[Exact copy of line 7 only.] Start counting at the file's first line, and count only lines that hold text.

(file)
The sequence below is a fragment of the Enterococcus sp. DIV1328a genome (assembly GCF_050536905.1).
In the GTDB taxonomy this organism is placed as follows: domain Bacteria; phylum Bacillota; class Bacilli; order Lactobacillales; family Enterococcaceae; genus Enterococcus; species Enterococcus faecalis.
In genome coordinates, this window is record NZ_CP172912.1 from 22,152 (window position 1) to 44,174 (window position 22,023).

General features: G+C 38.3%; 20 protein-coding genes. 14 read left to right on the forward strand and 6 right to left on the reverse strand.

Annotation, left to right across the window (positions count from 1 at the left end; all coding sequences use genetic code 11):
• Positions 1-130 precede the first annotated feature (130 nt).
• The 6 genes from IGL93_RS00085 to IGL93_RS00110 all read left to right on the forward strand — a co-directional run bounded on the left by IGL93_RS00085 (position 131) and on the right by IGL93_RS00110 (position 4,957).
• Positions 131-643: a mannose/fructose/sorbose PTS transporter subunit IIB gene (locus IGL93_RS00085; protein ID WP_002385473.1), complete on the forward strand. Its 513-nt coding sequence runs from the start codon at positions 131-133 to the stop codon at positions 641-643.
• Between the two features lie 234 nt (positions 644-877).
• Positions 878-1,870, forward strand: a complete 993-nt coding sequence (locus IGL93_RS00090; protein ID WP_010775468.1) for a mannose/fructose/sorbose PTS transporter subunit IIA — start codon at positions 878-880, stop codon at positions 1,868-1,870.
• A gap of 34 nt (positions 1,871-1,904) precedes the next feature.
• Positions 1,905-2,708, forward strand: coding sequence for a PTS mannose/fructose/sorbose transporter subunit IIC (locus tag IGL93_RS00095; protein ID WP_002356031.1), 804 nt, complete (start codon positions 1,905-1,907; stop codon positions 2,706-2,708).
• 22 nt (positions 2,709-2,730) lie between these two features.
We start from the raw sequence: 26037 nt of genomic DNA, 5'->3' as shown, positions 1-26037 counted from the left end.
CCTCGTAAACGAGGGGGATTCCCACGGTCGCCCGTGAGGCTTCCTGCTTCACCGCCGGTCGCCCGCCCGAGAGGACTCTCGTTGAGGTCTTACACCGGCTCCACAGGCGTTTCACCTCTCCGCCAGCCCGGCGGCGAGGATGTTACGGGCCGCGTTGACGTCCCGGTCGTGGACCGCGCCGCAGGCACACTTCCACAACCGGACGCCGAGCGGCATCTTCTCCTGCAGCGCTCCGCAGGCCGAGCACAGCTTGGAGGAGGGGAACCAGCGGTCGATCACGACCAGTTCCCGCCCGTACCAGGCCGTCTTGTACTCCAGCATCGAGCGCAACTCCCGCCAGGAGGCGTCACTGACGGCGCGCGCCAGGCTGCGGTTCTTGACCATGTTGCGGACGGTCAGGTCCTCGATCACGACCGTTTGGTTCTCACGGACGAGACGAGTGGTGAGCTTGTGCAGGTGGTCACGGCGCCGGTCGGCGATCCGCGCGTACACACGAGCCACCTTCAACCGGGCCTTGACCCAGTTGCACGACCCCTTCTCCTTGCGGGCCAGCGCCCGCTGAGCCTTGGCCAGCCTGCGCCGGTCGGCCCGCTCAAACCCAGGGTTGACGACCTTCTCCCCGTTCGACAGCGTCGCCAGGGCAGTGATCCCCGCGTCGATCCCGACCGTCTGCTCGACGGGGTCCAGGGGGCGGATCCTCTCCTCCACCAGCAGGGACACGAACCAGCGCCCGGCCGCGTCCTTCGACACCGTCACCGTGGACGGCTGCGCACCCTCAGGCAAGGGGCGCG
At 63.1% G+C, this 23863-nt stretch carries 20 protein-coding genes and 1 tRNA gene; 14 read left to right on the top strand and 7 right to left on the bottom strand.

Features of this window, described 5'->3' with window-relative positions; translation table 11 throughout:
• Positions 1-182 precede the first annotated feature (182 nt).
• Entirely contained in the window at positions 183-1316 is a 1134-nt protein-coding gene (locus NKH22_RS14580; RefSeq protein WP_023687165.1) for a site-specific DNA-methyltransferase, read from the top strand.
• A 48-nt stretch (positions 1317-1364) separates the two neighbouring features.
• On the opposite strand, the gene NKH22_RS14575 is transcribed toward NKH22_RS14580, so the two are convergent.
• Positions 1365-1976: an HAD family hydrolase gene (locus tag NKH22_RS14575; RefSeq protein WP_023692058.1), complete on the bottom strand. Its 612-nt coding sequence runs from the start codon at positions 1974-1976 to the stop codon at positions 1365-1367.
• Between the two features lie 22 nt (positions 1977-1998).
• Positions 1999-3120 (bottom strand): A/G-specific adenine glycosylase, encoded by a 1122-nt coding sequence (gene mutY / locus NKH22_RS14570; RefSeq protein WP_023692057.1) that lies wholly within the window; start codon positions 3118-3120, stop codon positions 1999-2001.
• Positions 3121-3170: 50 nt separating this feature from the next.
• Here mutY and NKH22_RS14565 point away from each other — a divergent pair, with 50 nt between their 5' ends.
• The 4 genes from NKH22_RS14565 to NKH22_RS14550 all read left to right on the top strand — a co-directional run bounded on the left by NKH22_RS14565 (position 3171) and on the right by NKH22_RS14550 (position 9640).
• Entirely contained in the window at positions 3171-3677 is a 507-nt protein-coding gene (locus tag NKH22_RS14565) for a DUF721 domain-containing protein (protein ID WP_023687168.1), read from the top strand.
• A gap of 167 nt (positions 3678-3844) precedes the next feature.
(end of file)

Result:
• The 6 genes from IGL93_RS00085 to IGL93_RS00110 all read left to right on the forward strand — a co-directional run bounded on the left by IGL93_RS00085 (position 131) and on the right by IGL93_RS00110 (position 4,957).